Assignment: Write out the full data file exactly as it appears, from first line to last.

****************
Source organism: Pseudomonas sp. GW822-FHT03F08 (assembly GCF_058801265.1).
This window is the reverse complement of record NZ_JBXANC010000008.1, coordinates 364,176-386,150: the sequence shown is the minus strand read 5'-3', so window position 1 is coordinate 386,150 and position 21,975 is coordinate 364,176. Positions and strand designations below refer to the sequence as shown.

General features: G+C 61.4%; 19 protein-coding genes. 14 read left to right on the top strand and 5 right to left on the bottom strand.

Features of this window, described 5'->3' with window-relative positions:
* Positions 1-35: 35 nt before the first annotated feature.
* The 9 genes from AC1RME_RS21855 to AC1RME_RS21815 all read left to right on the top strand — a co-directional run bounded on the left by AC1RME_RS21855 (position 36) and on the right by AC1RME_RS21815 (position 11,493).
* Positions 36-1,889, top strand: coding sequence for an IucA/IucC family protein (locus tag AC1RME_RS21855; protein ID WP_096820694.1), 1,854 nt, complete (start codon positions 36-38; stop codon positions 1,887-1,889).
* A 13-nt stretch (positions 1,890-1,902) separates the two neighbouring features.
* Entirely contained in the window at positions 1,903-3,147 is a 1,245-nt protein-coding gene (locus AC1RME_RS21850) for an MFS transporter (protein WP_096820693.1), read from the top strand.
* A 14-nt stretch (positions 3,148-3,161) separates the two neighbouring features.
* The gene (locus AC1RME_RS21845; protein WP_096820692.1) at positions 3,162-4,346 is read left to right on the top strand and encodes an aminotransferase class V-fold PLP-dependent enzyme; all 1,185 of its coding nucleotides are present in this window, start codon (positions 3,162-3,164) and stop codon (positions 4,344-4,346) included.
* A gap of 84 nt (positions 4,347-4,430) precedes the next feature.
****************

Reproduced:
Source organism: Pseudomonas sp. GW822-FHT03F08 (assembly GCF_058801265.1).
This window is the reverse complement of record NZ_JBXANC010000008.1, coordinates 364,176-386,150: the sequence shown is the minus strand read 5'-3', so window position 1 is coordinate 386,150 and position 21,975 is coordinate 364,176. Positions and strand designations below refer to the sequence as shown.

General features: G+C 61.4%; 19 protein-coding genes. 14 read left to right on the top strand and 5 right to left on the bottom strand.

Features of this window, described 5'->3' with window-relative positions:
* Positions 1-35: 35 nt before the first annotated feature.
* The 9 genes from AC1RME_RS21855 to AC1RME_RS21815 all read left to right on the top strand — a co-directional run bounded on the left by AC1RME_RS21855 (position 36) and on the right by AC1RME_RS21815 (position 11,493).
* Positions 36-1,889, top strand: coding sequence for an IucA/IucC family protein (locus tag AC1RME_RS21855; protein ID WP_096820694.1), 1,854 nt, complete (start codon positions 36-38; stop codon positions 1,887-1,889).
* A 13-nt stretch (positions 1,890-1,902) separates the two neighbouring features.
* Entirely contained in the window at positions 1,903-3,147 is a 1,245-nt protein-coding gene (locus AC1RME_RS21850) for an MFS transporter (protein WP_096820693.1), read from the top strand.
* A 14-nt stretch (positions 3,148-3,161) separates the two neighbouring features.
* The gene (locus AC1RME_RS21845; protein WP_096820692.1) at positions 3,162-4,346 is read left to right on the top strand and encodes an aminotransferase class V-fold PLP-dependent enzyme; all 1,185 of its coding nucleotides are present in this window, start codon (positions 3,162-3,164) and stop codon (positions 4,344-4,346) included.
* A gap of 84 nt (positions 4,347-4,430) precedes the next feature.